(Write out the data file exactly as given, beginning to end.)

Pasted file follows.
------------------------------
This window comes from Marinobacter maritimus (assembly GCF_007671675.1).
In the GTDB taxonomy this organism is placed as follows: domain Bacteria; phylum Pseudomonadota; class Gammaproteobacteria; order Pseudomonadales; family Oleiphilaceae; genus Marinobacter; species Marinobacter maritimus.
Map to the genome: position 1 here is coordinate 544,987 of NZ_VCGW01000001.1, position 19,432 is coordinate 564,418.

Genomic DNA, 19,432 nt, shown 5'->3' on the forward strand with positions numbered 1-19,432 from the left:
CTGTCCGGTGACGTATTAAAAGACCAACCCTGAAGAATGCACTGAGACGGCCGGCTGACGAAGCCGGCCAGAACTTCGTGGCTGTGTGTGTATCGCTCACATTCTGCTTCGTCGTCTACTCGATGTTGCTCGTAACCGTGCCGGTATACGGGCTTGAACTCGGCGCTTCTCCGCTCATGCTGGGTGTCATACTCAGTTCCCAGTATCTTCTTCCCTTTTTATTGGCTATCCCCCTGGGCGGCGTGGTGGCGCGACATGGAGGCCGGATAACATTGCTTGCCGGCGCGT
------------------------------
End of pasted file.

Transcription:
This window comes from Marinobacter maritimus (assembly GCF_007671675.1).
In the GTDB taxonomy this organism is placed as follows: domain Bacteria; phylum Pseudomonadota; class Gammaproteobacteria; order Pseudomonadales; family Oleiphilaceae; genus Marinobacter; species Marinobacter maritimus.
Map to the genome: position 1 here is coordinate 544,987 of NZ_VCGW01000001.1, position 19,432 is coordinate 564,418.

Genomic DNA, 19,432 nt, shown 5'->3' on the forward strand with positions numbered 1-19,432 from the left:
CTGTCCGGTGACGTATTAAAAGACCAACCCTGAAGAATGCACTGAGACGGCCGGCTGACGAAGCCGGCCAGAACTTCGTGGCTGTGTGTGTATCGCTCACATTCTGCTTCGTCGTCTACTCGATGTTGCTCGTAACCGTGCCGGTATACGGGCTTGAACTCGGCGCTTCTCCGCTCATGCTGGGTGTCATACTCAGTTCCCAGTATCTTCTTCCCTTTTTATTGGCTATCCCCCTGGGCGGCGTGGTGGCGCGACATGGAGGCCGGATAACATTGCTTGCCGGCGCGT